The co-worker thing. Well, from someone on the outside looking in, it does seem rather strange for your co-worker to send you flowers for a work related issue which you helped resolve. And how do you know there is no interest on your co-worker's part? You may have no interest in him but you do not know for sure what his motives are. I just think that sending flowers is over stepping boundaries. Some married men seem happy and devoted but in reality, sending flowers shows something different. So, tread lightly. And I would be keeping my eye on this man from now on. To be quite blunt, I would be pissed too if I were your boyfriend. Here is how a guy would see it. What exactly did you DO to get flowers? How could it be something HARMLESS? Men DO NOT go out of their way to send women flowers. They just don't. Yes, your co-worker broke a code by sending you flowers. The bro code, the professionalism code... His actions are fishy. So, let's not be naïve here.

You need to look at your own actions. Are you doing something to make your BF feel jealous or insecure? Does part of you secretly like the attention? Do you do these things consistently? Because if so, you will wear him down. And he won't be able to take it anymore.

On the other hand, if he is accusing you and feeling insecure without justifications for those accusations short of past cheating, then he may wear you down, until you won't be able to take it anymore.

It takes two special people who are committed and in love with each other to work something like this out. Because it ain't easy and in many cases, these issues do end relationships. Because they slowly erode it. Eat away at it. At least you are both communicating and honest with each other. That is a big step.

So, if you really want to be with each other, you are going to have to put some hard work into your relationship.

I do think you both should talk to a counsellor or therapist. I really do. There are issues to sort out and your relationship will always be a work in progress. You have to determine if you think your RELATIONSHIP is worth it and if you think HE is worth it. And he has to do the same thing.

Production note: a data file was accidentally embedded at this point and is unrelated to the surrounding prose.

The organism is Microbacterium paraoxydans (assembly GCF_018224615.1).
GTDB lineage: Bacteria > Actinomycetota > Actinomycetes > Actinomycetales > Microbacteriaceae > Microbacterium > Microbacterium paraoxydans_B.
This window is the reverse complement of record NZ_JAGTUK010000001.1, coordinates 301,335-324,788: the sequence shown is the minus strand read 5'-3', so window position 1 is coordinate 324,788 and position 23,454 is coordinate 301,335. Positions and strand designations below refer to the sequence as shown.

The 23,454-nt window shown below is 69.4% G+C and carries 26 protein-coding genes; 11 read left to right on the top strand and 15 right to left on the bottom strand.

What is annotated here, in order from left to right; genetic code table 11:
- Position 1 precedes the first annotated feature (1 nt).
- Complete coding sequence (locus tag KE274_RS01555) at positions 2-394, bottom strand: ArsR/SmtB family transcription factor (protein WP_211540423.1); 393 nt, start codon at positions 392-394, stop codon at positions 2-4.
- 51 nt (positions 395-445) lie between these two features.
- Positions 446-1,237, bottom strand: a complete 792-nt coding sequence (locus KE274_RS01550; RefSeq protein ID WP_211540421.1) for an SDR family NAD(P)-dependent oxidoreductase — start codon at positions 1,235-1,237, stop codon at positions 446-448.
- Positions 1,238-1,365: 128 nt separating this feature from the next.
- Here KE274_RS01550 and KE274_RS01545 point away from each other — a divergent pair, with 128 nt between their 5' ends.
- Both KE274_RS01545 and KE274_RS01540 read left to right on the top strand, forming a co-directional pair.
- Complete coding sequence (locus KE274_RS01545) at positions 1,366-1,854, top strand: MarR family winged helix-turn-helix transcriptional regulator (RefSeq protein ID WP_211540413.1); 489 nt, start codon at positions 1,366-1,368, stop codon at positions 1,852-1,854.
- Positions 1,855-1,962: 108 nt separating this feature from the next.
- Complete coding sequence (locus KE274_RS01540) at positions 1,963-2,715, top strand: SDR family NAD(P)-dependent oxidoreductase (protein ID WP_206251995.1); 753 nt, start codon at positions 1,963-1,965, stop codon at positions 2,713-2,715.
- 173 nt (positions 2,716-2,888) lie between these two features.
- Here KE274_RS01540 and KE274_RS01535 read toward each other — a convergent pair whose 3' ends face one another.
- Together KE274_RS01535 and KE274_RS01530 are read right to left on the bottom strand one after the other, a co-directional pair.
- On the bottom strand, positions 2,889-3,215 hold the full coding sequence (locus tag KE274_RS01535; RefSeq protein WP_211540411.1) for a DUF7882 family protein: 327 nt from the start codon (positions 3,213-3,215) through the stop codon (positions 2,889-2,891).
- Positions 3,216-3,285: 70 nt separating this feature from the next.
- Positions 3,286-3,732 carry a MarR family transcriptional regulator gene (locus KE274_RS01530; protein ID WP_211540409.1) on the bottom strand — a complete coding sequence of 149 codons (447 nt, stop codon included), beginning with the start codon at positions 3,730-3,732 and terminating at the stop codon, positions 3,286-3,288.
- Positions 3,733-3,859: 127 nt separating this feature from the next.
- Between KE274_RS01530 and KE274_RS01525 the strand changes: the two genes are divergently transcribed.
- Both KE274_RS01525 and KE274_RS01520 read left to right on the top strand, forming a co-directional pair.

I can tell you from experience that it can seem like a daunting task at times. Near impossible in fact. My boyfriend cheated on his partner to be with me. I am now with him in a relationship. It is a different situation but I live in fear that I will be cheated on just like he does. The ghosts are always there. And if you think it affects you, the imagine how it tortures him. He has to live with it everyday, and will likely live with it with every partner he is with. Clearly he cares a lot about you to open up to you, be vulnerable to you, and to pursue this relationship with you even though he is deathly afraid of history repeating itself.

If you care, be gentle. Be patient. Be understanding. And let your actions calm him and reassure him. Trust must be built. And it takes time.

Hope I have helped.

<-- Rate this answer


A female reader, angelvoice United Kingdom +, writes (18 March 2017):

angelvoice agony auntHi my friend, I really feel for you in this. Having been cheated on a few times by men who really weren't commitment types, you can become paranoid and suspicious in the extreme.

I'd like to start by suggesting that part of this problem lies in your partner's deep insecurity about himself. His whole self-worth and inner equilibrium would have been dealt a terrible blow by the cheat he experienced in the past. The person cheated on believes that there is something deeply wrong with them. You could think to yourself, he has veritably suffered. They say being cheated on is like having a knife through your back, and I would add, as if the knife is being twisted over and over.

Obviously to an extent he has been able to put that behind him, and deep down he knows you are a lovely,loyal and devoted lady with his interests at the core of your being.

Try to keep such items as Lube out of the house if you can. But it is very awkward for you if he keeps questioning you about the most everyday of situations involving platonic or business males. Just say to him something like:'You must be joking, I wouldn't fancy a man like that in a million years.'

The next thing is that underneath it I think he probably does trust you and appreciates you as a precious treasure.

If he is jealous, it's because he desperately wants to keep you, so another angle is that you can feel flattered.

Keep reassuring him of his qualities and praise him on a physical level, including on performance!

I do hope this helps you, my friend


<-- Rate this answer


Add your answer to the question "Is he insecure, jealous?"

Already have an account? Login first
Don't have an account? Register in under one minute and get your own agony aunt column - recommended!

All Content Copyright (C) DearCupid.ORG 2004-2008 - we actively monitor for copyright theft